Researchers for a report on enterprise say growth will take a backseat to survival for entrepreneurs this year.
A survey of nearly 300 entrepreneurs from across the UK by Deloitte revealed 20 per cent of firms expect to see no revenue growth in their business in 2009, compared to seven per cent in 2008.
The survey also found that nearly 25 per cent of businesses believe they could cut back on salaries and bonuses.
Ashley Hollinshead, who heads up the entrepreneurial business practice at Deloitte in Birmingham, said: “We are in the midst of exceptional times and the recession has exposed just how much room for improvement there is in many businesses. Two-thirds of entrepreneurs claim they have identified areas of potential cost-cutting, yet have not actually gone on to make the required cuts.
“At the same time, just 39 per cent say they know their competitors well and two out of five admit they could do more to improve the quality of their products or services.
“When a recovery appears, the economic environment may be radically different to the past,” Mr Hollinshead added.
“To stand out from the crowd, entrepreneurs need to make some tough decisions now to be on the front foot when market conditions do recover.
“The opportunity is ripe not just to cut, but to replace one cost with another that is more productive.
“But many businesses are not cutting costs, limiting their chances of increasing revenues because they are not making improvements.” According to researchers, foreign expansion into potentially untapped markets has rapidly slipped down the list of priorities as entrepreneurs take a more cautious stance, avoiding potentially costly drains on company resources in turbulent markets.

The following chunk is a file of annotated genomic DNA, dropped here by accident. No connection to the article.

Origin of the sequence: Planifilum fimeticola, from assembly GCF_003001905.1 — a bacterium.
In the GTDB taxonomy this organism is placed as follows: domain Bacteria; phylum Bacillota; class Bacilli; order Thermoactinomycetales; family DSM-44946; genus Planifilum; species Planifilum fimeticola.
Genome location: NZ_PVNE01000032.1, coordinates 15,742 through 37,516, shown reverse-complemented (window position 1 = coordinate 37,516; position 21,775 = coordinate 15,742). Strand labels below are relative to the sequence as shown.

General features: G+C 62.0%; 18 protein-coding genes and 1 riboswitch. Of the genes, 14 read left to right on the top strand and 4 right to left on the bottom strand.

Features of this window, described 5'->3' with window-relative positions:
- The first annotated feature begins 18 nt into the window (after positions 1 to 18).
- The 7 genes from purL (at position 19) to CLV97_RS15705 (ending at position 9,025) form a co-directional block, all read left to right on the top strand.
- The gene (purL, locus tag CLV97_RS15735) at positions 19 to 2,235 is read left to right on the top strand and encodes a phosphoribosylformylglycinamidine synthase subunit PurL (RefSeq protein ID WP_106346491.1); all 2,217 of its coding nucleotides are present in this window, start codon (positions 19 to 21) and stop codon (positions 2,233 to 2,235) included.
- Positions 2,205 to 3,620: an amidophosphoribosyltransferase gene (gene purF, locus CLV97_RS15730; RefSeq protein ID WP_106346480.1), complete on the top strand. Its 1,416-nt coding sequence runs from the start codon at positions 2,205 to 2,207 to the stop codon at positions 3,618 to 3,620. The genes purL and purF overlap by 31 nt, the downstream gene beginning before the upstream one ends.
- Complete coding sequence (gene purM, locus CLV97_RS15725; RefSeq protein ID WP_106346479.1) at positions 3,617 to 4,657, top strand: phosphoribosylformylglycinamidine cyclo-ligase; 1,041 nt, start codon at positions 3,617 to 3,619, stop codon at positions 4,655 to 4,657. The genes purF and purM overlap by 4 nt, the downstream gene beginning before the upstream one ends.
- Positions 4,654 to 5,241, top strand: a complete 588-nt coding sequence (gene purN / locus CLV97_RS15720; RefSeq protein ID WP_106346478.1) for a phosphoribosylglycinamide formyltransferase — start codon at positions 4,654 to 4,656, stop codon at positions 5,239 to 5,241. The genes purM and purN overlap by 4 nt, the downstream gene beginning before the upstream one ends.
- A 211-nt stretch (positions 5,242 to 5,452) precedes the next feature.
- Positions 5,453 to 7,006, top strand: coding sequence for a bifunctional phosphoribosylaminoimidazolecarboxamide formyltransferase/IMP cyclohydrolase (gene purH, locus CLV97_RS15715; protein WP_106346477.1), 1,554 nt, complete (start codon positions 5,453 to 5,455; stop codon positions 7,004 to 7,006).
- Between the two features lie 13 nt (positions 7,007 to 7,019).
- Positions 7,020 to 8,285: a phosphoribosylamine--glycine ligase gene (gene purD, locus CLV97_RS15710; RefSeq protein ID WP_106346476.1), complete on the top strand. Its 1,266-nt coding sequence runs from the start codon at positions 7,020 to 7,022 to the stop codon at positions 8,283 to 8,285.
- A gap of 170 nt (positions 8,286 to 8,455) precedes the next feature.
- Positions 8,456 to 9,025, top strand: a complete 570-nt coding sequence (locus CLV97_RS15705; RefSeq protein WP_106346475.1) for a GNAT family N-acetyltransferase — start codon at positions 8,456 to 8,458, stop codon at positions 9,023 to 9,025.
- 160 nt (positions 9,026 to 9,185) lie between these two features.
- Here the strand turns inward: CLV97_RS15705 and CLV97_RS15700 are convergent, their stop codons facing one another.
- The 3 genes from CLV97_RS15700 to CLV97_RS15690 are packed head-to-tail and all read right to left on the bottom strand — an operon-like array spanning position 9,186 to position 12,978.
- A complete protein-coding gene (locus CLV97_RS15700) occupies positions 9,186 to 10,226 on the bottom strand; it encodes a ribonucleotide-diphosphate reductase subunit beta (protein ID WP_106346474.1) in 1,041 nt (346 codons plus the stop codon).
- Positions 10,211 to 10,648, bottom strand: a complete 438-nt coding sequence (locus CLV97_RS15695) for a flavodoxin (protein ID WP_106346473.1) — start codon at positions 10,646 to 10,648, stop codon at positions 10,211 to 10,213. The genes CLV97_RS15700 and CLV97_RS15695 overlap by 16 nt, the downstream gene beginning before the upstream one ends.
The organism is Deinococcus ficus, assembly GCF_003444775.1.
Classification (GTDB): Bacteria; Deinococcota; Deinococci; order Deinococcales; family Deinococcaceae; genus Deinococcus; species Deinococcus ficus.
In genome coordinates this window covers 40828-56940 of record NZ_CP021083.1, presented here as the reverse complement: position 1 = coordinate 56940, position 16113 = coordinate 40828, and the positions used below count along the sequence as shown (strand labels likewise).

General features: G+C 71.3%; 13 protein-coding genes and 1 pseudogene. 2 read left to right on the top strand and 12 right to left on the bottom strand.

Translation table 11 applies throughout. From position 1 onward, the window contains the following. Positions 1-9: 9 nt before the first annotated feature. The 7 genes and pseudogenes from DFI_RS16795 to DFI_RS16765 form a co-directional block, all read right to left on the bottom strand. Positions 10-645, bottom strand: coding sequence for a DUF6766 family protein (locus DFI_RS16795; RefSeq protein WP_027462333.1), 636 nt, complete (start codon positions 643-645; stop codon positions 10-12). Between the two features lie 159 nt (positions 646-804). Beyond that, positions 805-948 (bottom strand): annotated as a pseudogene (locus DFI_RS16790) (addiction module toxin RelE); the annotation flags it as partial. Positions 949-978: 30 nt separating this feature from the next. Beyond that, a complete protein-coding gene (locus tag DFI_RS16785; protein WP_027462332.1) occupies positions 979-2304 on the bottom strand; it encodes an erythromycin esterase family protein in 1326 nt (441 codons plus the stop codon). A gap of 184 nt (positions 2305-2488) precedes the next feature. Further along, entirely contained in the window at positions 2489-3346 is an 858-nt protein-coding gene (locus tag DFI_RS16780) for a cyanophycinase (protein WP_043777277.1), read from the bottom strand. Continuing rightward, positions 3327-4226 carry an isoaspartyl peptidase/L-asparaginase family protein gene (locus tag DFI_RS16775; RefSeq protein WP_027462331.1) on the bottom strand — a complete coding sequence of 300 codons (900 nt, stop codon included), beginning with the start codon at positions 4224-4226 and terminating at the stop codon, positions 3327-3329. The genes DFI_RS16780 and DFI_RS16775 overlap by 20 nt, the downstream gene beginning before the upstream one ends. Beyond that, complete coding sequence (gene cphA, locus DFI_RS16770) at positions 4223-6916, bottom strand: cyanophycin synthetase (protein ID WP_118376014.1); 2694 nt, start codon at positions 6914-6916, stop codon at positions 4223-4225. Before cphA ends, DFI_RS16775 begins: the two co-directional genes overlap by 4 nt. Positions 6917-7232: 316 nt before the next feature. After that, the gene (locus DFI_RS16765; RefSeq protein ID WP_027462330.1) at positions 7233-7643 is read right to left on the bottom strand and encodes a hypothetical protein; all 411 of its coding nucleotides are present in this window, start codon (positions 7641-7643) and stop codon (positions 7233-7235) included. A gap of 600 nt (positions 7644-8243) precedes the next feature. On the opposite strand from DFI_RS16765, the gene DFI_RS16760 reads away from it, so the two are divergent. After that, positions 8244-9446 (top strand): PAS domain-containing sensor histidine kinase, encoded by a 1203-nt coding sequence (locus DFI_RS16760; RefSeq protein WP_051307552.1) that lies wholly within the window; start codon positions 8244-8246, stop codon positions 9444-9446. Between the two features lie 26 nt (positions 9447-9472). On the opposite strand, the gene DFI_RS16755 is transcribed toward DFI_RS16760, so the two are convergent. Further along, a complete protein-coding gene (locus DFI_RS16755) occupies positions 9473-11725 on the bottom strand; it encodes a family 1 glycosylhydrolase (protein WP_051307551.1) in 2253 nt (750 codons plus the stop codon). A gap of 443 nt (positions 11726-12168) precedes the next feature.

A total of 62 per cent of the companies surveyed said the UK offered them the best opportunity for growth in the next three years. Simon Millington, founder of Birmingham-based online retailer Sports Plc, said he was focusing his efforts on expanding his business in Europe and the US.
“Like the entrepreneurs who took part in this survey, I do believe the UK market will make a strong comeback but for us, making sure we are in an influential position in other markets in Europe and the USA is every bit as important,” he said.
“Our sales have increased this year and we have grown our workforce by 50 per cent to meet this demand.”
Sports Plc is a family business, which Simon runs with his wife Suzanne and their two sons, James and David.
According to the company, its operation is up 50 per cent this year compared to 2008 and its US operation is up 20 per cent.